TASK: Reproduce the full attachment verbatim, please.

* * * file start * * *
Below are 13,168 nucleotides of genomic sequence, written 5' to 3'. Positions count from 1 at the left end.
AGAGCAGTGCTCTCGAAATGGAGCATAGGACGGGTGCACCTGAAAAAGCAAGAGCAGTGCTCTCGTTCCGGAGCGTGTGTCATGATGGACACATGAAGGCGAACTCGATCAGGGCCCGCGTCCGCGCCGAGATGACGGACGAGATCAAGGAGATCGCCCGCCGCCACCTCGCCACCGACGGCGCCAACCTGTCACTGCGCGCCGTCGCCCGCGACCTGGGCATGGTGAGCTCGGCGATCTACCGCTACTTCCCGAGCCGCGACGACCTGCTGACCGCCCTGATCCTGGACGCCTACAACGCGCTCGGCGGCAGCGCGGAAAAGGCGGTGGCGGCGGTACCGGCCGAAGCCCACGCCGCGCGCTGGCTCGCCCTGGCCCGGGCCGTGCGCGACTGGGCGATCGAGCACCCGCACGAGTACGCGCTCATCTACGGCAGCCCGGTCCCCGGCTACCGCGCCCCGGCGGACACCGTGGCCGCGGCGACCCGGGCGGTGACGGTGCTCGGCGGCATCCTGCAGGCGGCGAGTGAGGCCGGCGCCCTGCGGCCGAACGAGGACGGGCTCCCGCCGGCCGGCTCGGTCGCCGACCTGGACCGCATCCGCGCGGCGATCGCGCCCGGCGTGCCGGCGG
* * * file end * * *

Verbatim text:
Below are 13,168 nucleotides of genomic sequence, written 5' to 3'. Positions count from 1 at the left end.
AGAGCAGTGCTCTCGAAATGGAGCATAGGACGGGTGCACCTGAAAAAGCAAGAGCAGTGCTCTCGTTCCGGAGCGTGTGTCATGATGGACACATGAAGGCGAACTCGATCAGGGCCCGCGTCCGCGCCGAGATGACGGACGAGATCAAGGAGATCGCCCGCCGCCACCTCGCCACCGACGGCGCCAACCTGTCACTGCGCGCCGTCGCCCGCGACCTGGGCATGGTGAGCTCGGCGATCTACCGCTACTTCCCGAGCCGCGACGACCTGCTGACCGCCCTGATCCTGGACGCCTACAACGCGCTCGGCGGCAGCGCGGAAAAGGCGGTGGCGGCGGTACCGGCCGAAGCCCACGCCGCGCGCTGGCTCGCCCTGGCCCGGGCCGTGCGCGACTGGGCGATCGAGCACCCGCACGAGTACGCGCTCATCTACGGCAGCCCGGTCCCCGGCTACCGCGCCCCGGCGGACACCGTGGCCGCGGCGACCCGGGCGGTGACGGTGCTCGGCGGCATCCTGCAGGCGGCGAGTGAGGCCGGCGCCCTGCGGCCGAACGAGGACGGGCTCCCGCCGGCCGGCTCGGTCGCCGACCTGGACCGCATCCGCGCGGCGATCGCGCCCGGCGTGCCGGCGG